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3S Round Robin

Chapter 4

by Catherine E.

 

 

As the hours passed one by one, Diana seemed as restless as always, not able to calm her spirit enough to sleep. She was so anxious to see the crime scenes and interview the witnesses. She turned over with a loud sigh and peered at her alarm clock. 2:43 A.M. “Errrr.” In a final attempt, she wrestled with the covers at her feet and kicked them away, as though they had been preventing her from slumber. Diana knew she needed to put this case out of her mind, compartmentalize, and think of something peaceful. Vincent. Diana went over the first time she saw him. How marvelous he was. And healing him for those three days in this very bedroom. She marveled at how much her life had changed since Vincent became a part of it, and a little smile pulled across her lips as she closed her eyes to dream.

 

POUND! POUND! POUND!

 

Someone was trying to get into the apartment downstairs! Diana jumped out of bed, grabbed her revolver and quickly ran over to the window. As she looked down upon the culprit, the apartment door swung open and an angry wife grabbed her husband by the neck and jerked him inside. Diana sighed in relief as she stepped away from the window and the sound of Albanian cursing. She steadied herself, sat down on the edge of her bed and sighed. Placing the revolver back onto her nightstand, she rubbed her eyes and let out a little, exhausted laugh. ‘This is ridiculous,’ she thought to herself. Diana picked up a small, brown book at her feet and snuggled into her bedcovers to read a little Jane Eyre. Vincent certainly taught her one thing, reading can soothe all nerves. All too soon she awoke to her buzzing alarm clock. “Ulgh!” Diana retorted to the sound, smacking it with a heavy hand. She flipped the switch on her TV as she stumbled around the loft making coffee and yawning loudly. She opened her cupboard and pulled out a mug that some of the children had made for her at her last birthday. It was deep red and had waves all around it. It was beautiful, and when you looked straight down at it, it resembled a rose. Diana’s thoughts were thrown into deep reverie when her concentration was broken by an urgent news update on the television.

 

“This news just in: more lives have been claimed by the Central Park Serial Killer! The bodies of sisters Erin and Amy Thorton were found around sunrise this morning in Central Park west. It was ten-thirty last night when their parents, Adam and Lydia Thorton discovered them missing. The girls had snuck out of their parents’ condo, just three blocks away, to run an errand. Early this morning, they called the police.

 

“No!” Diana’s thoughts became anxious as she sat down in front of the TV to hear more.

 

“Here is what Detective Jack Mohr could offer about this atrocious crime…

 

“Due to recent and consecutive crimes in the Central Park area, the Park has been searched every hour on the hour for this serial killer. Unfortunately, the bodies of 16 year-old Erin Thorton and 14 year-old Amy Thorton were discovered on the west side of the park around 4:30am. We have had some eye-witness reports describing the person that we believe could be responsible. Large in frame, around 6 foot, 6 foot 2, weighing perhaps 200 pounds, muscular, wearing a long, hooded jacket or cloak. Right now we are doing all we can to find the monster that could do this to all these innocent young women.”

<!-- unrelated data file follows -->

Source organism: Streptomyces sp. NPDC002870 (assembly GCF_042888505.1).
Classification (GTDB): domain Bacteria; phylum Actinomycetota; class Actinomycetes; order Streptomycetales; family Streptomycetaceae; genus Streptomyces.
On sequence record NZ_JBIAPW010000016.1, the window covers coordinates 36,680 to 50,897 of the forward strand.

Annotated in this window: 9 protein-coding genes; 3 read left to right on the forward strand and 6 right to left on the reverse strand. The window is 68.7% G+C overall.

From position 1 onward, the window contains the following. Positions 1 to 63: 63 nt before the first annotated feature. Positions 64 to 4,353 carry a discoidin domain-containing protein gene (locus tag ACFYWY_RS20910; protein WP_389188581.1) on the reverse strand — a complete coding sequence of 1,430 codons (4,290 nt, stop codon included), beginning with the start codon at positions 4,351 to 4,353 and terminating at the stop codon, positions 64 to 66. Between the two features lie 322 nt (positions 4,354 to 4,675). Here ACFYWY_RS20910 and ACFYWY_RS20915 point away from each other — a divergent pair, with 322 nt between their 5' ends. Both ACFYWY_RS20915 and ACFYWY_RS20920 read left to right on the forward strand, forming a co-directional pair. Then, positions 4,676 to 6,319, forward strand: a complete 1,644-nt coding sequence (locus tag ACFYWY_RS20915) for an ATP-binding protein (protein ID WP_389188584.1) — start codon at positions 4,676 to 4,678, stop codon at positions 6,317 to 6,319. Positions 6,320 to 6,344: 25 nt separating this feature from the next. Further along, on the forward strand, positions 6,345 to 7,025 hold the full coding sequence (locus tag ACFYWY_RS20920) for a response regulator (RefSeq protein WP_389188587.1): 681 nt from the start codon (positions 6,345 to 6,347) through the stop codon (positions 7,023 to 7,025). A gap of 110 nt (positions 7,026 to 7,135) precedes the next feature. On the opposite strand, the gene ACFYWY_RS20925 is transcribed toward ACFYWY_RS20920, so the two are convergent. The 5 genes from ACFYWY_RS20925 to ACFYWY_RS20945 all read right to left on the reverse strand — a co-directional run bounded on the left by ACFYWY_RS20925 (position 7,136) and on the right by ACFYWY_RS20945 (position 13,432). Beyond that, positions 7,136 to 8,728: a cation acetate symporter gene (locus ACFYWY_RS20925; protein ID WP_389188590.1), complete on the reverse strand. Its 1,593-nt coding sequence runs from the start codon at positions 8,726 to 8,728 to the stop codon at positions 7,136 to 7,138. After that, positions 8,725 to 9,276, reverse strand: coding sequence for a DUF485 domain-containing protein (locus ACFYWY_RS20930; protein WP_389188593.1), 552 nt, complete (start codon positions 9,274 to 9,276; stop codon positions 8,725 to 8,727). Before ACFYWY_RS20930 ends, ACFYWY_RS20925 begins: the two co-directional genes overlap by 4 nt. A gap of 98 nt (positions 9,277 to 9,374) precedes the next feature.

With that, Diana hit the power switch on the TV and hurried to get dressed.

 

All during the ride to the park, Diana’s mind raced with what seemed like a million thoughts. Ugh, she wished she’d gotten more sleep. As the taxi pulled up to the newest crime scene, Bennett jumped out quickly, flashing her badge at everyone who seemed to beg the question. Looking over the faces in the crowd of reporters, policemen, and CSIs, she found Mohr.

 

“Jack, why did I have to hear about this on the news?! Why didn’t you call me?”

 

Keeping with his rhythm, Jack kept pushing photographers back. “Get outta here you! Back off, or I’ll cite every last one of ya! Bennett, when I get a free hand and have two minutes, I’ll give ya a call.” Finding a few young policemen to take over, Jack freed himself and took Diana aside.

 

“I told Berardi to give you a call while I was on my way here.”

 

Diana became a little miffed at this news, “So I guess I see how welcome I am by your partner.”

 

“I ain’t nobody’s mother, Bennett. But I’ll talk with him about this later. He’s young.”

 

It was a lame excuse, but an excuse none-the-less. Mohr drove Diana to the site of the first killing and went over all they had found, which wasn’t much.

 

“So, there were no witnesses to the first murder… Is her body still at the morgue?” Diana asked.

 

“Naw, the family wanted to bury her to be able to get some closure, and the examiner said that they had everything they could get.”

 

Mohr opened a satchel he had slung over his shoulder and pulled out a manila file.

 

“You have copies of these.” Jack handed Diana the file. “Christy Jensen, age 22, has an apartment in the Bronx with classmate Jenny Turro. They went to some snooty, design school. Anyway, they came to meet some friends at DuVeau’s around 9 o’clock, were there until 11:15 and decided to go dancing. Took a taxi to Juniper’s Palace, roommate Jenny met up with some guy there and left with him around 1:45 a.m. Security cameras got Christy leaving Juniper’s about 40 minutes later with an unknown guy, blonde, 5’7, also in his 20’s….